Obama on Senate bill: It's 'not a health care bill'

Posted June 24, 2017

Ron Johnson of Wisconsin is among four Republican senators who say they're not ready to vote for the Affordable Care Act replacement bill being pushed by GOP leaders, putting the plan in jeopardy.

Angry protesters demonstrated outside Senate Majority Leader Mitch McConnell's office after he revealed details of the Senate plan to repeal and replace Obamacare.

"We have to act", Senator McConnell said. Each move he makes to one of the two sides risks losing support from the other. The other lawmakers have been seen as more likely to get to "yes, ". Calling the GOP leadership's bill "a massive transfer of wealth from middle-class and poor families to the richest people in America", he called on Americans to push back against congressional Republicans.

"This bill is really, really harmful for low income individuals", says Janel George, director of federal reproductive rights and health at the National Women's Law Center.

States could not get exemptions to Obama's prohibition against charging higher premiums for some people with pre-existing medical conditions, but the subsidies would be lower, making coverage less affordable, Pearson said.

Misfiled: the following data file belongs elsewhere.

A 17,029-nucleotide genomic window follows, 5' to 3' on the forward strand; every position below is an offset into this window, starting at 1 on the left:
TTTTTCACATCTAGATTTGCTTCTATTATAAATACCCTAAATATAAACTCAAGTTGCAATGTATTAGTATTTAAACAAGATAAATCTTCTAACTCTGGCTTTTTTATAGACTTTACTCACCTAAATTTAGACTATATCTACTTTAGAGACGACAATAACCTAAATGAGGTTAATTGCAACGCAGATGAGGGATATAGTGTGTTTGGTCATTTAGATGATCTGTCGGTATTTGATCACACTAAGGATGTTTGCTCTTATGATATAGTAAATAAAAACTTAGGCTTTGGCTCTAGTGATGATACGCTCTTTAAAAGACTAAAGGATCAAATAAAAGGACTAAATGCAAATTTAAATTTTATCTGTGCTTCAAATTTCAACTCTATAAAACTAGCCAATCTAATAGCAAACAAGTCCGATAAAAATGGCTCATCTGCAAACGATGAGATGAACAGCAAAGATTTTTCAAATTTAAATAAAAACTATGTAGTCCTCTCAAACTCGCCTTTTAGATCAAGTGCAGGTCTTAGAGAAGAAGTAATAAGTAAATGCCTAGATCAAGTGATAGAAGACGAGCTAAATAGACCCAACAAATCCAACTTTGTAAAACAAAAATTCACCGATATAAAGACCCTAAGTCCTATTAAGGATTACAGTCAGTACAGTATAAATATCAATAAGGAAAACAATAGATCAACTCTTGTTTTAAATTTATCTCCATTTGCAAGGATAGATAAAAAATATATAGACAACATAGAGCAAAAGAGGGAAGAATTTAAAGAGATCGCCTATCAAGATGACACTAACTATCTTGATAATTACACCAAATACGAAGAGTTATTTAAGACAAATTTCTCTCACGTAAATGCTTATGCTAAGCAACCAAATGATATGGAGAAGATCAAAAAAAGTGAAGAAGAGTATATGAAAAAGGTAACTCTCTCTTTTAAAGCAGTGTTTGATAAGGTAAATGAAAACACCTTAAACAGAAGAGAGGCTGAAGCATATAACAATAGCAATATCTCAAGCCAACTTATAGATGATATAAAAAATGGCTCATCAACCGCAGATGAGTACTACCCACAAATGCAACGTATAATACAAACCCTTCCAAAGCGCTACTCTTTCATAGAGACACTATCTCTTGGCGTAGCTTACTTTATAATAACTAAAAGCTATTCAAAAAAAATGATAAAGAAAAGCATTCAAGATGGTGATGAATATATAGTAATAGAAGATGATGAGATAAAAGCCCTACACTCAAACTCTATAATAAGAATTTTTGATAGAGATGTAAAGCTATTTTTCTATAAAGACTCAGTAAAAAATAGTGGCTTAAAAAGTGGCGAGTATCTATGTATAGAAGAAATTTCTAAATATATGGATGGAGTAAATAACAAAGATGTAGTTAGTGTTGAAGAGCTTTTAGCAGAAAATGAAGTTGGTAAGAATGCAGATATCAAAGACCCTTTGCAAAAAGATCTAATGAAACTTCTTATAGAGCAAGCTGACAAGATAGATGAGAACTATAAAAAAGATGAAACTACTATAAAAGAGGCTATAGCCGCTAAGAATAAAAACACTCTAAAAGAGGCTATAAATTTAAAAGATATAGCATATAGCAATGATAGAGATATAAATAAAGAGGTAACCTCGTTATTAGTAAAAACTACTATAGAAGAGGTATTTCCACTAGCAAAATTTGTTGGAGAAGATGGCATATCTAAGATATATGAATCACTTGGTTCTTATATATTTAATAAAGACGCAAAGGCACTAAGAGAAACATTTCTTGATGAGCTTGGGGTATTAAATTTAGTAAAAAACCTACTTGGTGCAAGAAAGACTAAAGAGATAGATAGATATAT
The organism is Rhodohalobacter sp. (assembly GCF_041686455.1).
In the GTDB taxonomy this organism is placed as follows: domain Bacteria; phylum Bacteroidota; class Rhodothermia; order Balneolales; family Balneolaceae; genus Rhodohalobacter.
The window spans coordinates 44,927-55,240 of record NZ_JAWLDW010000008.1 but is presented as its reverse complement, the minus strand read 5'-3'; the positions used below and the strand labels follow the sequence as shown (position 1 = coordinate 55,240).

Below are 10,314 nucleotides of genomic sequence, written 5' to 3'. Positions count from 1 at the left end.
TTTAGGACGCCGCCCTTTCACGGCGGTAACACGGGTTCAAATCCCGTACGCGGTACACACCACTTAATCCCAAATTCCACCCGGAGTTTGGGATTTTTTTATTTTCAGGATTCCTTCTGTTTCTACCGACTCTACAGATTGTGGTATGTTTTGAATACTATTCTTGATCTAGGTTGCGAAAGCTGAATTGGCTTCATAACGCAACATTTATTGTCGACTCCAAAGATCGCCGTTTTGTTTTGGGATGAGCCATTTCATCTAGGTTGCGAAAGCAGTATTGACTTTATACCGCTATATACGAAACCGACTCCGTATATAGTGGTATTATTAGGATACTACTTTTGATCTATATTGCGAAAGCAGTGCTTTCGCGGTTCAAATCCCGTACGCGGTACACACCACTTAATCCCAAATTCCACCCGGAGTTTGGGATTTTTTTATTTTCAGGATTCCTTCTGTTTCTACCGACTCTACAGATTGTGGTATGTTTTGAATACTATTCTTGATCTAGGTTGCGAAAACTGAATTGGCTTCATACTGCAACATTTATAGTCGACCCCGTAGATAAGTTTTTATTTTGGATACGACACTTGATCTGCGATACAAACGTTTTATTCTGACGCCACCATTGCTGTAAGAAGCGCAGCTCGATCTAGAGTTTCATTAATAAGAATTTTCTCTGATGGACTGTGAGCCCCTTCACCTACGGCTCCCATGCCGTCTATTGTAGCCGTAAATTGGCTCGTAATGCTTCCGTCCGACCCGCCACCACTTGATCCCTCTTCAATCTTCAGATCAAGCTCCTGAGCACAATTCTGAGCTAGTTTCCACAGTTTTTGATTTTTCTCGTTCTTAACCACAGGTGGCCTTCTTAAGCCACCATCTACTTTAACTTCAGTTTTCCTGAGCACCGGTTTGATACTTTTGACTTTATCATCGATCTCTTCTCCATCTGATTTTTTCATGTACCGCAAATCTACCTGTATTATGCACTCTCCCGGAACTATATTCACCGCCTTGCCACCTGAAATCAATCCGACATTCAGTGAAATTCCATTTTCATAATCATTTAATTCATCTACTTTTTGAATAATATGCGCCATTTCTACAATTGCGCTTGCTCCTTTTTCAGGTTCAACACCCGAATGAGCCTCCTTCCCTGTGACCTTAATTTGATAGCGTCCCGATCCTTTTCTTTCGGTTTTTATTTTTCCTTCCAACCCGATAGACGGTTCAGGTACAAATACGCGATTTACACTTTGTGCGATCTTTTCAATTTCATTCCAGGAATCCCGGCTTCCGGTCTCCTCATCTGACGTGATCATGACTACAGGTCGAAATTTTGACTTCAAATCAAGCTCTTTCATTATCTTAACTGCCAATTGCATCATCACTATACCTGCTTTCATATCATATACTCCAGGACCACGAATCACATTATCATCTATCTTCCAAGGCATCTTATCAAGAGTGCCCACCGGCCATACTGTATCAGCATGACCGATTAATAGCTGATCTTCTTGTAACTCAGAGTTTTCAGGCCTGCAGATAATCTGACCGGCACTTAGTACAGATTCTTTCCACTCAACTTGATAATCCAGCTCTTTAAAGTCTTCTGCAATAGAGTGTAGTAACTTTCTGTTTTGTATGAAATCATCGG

"It doesn't protect Nevadans on Medicaid and the most vulnerable Nevadans", Heller said at a news conference in Las Vegas.

Democrats have blasted the Senate bill, with some calling it "meaner".

Mr McConnell has only a thin margin of error: The bill would fail if just three of the Senate's 52 GOP senators oppose it. A number of states, including SC, declined to expand Medicaid to provide Obamacare to a larger clientele. Washington will pay 90% of the extra costs for these Medicaid clients the first year and 80% every year after.

In Kentucky, five companies that sold insurance on Kentucky's health exchange in 2016 pulled out of the program for 2017. It would be wiser to leave some of those taxes in place to reduce health care's budget-busting impacts and make an eventual Republican health care a program fiscally functional. Unless the state steps in with substantially more funding - possibly $30 billion or more by 2027, compared to $24 billion under the House bill - many would lose coverage.

The Republican plans pay for themselves partially through cuts to Medicaid, particularly areas in which that program was expanded by Obamacare.

Conservatives want to kill Medicaid and let the states use money from block grants to fund health care for the poor. As such, it does not fix the problems with the Obamacare exchanges. The Senate bill would repeal the tax in 2018 - a year later than the House bill.

Democrats said the bill would result in skimpier policies and higher out-of-pocket costs for many people and erode gains made under Obama that saw roughly 20 million more Americans gain coverage.

PEARSON: The Medicaid cuts are even more draconian than the House bill was, though they take effect more gradually than the House bill did.